Definitional boundaries of discrimination: Tools for deciding what constitutes discrimination (and what doesn't)

Greenland, Katy; West, Keon and van Laar, Colette. 2022. Definitional boundaries of discrimination: Tools for deciding what constitutes discrimination (and what doesn't). Journal of Applied Social Psychology, 52(10), pp. 945-964. ISSN 0021-9029 [Article]

J Applied Social Pyschol - 2022 - Greenland - Definitional boundaries of discrimination Tools for deciding what.pdf - Published Version
Available under License Creative Commons Attribution.

Download (1MB) | Preview

Abstract or Description

What counts as discrimination? Sometimes an event has to be a deliberate act of hate before it is described as discrimination. Sometimes “discrimination” can include much more subtle actions (e.g., microaggressions). There is good evidence that “what counts” as discrimination is mired in controversy, uncertainty, or ambivalence. We present a novel approach that bridges sociocultural and social cognitive accounts of “discrimination.” Definitional boundaries of discrimination are the widely shared, common sense rules that people deploy when arguing whether an event constitutes discrimination or not (e.g., an emphasis on the personality of the alleged perpetrator; the importance of intention; and claims that the problem of discrimination is small and/or mostly limited to the past). These rules are culturally situated but also deployed by individuals in specific local contexts. We introduce a 15‐item measure of the extent to which participants are deploying broader or narrower definitional boundaries of discrimination (DBDs). We demonstrate that the measure has good convergent and discriminant validity (Study 1); that participants who are deploying narrow DBDs are less likely to make attributions to discrimination (Study 2); that participants' DBDs predict judgments for some intergroup contexts but not others (Study 3), and that participants who identify as racialized majorities have significantly narrower racism DBDs compared to participants who identify as racialized minorities (Study 4). We conclude with suggestions about how DBDs could be used in future research.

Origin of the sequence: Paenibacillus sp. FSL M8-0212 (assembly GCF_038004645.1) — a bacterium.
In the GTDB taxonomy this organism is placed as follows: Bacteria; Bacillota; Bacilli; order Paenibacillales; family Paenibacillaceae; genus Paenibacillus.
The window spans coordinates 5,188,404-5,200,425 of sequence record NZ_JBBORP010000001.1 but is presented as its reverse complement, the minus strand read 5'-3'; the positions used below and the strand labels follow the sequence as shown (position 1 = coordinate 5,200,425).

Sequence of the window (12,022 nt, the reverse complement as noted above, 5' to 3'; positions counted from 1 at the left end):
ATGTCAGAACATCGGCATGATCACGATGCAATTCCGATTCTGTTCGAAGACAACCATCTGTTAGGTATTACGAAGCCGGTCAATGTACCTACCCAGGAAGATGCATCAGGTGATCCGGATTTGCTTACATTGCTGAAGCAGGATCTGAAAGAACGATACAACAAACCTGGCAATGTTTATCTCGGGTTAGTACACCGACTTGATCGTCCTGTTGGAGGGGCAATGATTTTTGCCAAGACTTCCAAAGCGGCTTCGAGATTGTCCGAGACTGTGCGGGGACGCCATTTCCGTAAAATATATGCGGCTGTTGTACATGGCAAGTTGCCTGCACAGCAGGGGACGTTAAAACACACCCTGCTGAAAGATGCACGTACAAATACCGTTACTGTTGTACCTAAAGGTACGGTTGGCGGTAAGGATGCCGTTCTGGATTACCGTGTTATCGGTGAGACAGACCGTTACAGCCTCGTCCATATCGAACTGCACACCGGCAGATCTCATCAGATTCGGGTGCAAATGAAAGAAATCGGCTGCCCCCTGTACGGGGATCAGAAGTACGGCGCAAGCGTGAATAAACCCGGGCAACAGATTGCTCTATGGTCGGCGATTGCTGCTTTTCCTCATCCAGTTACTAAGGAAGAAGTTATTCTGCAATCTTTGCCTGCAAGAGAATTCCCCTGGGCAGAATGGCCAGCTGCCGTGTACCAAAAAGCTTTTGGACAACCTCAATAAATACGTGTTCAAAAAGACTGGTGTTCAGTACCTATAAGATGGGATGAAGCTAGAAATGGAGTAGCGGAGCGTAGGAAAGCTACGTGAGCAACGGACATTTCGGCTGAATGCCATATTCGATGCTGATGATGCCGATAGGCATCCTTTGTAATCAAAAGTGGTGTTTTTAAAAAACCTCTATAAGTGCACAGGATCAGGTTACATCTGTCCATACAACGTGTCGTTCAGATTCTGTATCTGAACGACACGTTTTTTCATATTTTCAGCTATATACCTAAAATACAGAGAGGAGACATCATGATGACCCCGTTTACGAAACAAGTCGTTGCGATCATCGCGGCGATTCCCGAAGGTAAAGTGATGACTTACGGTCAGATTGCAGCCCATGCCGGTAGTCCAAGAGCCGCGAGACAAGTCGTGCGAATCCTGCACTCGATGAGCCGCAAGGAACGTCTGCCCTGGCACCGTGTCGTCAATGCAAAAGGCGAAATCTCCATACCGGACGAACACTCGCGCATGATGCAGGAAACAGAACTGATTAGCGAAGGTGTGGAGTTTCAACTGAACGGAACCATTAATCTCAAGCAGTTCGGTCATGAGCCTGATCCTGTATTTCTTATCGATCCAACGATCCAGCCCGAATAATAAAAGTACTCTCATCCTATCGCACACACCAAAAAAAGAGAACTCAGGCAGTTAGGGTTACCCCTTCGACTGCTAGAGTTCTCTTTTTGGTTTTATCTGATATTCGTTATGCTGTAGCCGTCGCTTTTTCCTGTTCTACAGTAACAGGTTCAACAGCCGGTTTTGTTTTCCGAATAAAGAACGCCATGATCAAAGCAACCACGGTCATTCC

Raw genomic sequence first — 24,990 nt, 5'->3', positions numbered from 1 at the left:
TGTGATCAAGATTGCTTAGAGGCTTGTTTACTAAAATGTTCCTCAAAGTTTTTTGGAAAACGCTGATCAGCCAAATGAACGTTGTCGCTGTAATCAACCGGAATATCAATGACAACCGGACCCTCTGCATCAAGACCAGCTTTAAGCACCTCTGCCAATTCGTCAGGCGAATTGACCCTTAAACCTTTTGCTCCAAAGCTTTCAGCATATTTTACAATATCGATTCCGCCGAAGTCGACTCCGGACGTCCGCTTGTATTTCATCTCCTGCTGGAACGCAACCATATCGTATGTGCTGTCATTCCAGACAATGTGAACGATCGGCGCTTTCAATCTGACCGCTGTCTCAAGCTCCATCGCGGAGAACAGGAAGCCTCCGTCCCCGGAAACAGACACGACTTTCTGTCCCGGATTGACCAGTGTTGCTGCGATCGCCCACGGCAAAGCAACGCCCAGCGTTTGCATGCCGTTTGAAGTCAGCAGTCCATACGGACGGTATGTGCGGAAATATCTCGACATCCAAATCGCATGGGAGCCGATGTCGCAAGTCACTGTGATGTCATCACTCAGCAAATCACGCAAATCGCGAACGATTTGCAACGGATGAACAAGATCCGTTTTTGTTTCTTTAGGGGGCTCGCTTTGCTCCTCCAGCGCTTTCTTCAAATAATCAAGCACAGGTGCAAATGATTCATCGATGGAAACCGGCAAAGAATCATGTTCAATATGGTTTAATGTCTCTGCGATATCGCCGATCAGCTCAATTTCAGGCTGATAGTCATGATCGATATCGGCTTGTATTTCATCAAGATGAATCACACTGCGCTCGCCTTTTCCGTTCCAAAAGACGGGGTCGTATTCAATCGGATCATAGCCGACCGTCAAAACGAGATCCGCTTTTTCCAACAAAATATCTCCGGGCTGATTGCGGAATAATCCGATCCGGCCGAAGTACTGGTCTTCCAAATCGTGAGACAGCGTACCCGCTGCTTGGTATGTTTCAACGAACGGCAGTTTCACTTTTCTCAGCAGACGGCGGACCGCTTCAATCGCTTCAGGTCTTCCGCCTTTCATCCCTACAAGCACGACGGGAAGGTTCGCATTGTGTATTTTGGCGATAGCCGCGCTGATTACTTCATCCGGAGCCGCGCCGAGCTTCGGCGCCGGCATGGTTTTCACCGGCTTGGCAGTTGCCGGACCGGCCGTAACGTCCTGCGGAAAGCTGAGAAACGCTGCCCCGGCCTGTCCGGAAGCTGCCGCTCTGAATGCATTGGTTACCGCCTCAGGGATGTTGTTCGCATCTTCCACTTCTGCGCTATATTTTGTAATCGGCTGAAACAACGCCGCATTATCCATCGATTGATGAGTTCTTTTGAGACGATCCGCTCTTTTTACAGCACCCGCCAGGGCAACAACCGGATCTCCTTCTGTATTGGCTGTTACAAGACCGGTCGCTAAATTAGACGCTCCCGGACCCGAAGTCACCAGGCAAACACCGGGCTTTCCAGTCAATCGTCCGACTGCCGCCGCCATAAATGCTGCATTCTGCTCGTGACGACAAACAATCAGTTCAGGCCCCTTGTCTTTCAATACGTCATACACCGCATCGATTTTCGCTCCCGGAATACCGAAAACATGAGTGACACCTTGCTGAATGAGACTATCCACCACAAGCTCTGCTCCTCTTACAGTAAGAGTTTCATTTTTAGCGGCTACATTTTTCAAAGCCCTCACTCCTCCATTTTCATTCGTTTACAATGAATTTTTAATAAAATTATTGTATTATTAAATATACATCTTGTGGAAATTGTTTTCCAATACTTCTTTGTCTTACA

Item Type:


Identification Number (DOI):

Additional Information:

The data that support the findings of this study are available from the corresponding author upon reasonable request.

Additional supporting information can be found online in the Supporting Information section at the end of this article.

Departments, Centres and Research Units:



14 June 2022Accepted
16 August 2022Published Online
October 2022Published

Item ID:


Date Deposited:

18 Aug 2022 13:44

Last Modified:

24 Nov 2022 11:14

Peer Reviewed:

Yes, this version has been peer-reviewed.


View statistics for this item...

Edit Record Edit Record (login required)